Attorneys at the firm take their work very seriously, and everything is driven by that work ethic. The overall culture appears informal to outsiders. There is no official dress code, no organized social events, no formal vacation or sickness policies, or even formal hierarchies. This is not because everyone is a group of laid back slackers, but because everyone is working far too hard to care about any of those things. Energy spent on these secondary issues is just energy not being spent on work.

There is no real social life to speak of, which isn’t a surprise at a place where people regularly bill north of 2,500 hours. Though most consider their fellow attorneys to be amiable people, the reality is that when an associate finally gets out of the office, most want to just go home and see their families for the few short hours that they can.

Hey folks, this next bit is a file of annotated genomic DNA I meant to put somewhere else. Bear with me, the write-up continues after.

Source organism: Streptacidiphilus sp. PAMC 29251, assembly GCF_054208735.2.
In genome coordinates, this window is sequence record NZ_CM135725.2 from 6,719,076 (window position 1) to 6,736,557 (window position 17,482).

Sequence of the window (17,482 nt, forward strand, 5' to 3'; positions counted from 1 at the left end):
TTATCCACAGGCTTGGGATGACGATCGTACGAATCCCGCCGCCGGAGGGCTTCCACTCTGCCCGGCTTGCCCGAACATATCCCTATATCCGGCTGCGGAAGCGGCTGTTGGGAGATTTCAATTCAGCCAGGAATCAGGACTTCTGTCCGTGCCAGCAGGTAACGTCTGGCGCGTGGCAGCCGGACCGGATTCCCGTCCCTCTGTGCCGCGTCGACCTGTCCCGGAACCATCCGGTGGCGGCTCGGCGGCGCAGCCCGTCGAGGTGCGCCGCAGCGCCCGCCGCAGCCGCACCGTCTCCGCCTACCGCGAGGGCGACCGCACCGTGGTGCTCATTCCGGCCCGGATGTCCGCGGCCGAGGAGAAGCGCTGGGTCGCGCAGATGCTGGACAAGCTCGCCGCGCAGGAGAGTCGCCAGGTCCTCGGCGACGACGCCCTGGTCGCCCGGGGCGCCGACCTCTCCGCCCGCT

Though some of this sounds draconian, on the whole most Boies associates are satisfied with the firm. Most of them knew what they were getting into when they started there, and those that didn’t fit didn’t stick around. The attorneys who remained get paid very well to work on high profile cases that regularly make national press. This is a very self-selected group, and they wouldn’t have it any other way.

The Boies mantra is simple: “Do you want to win, or sleep?”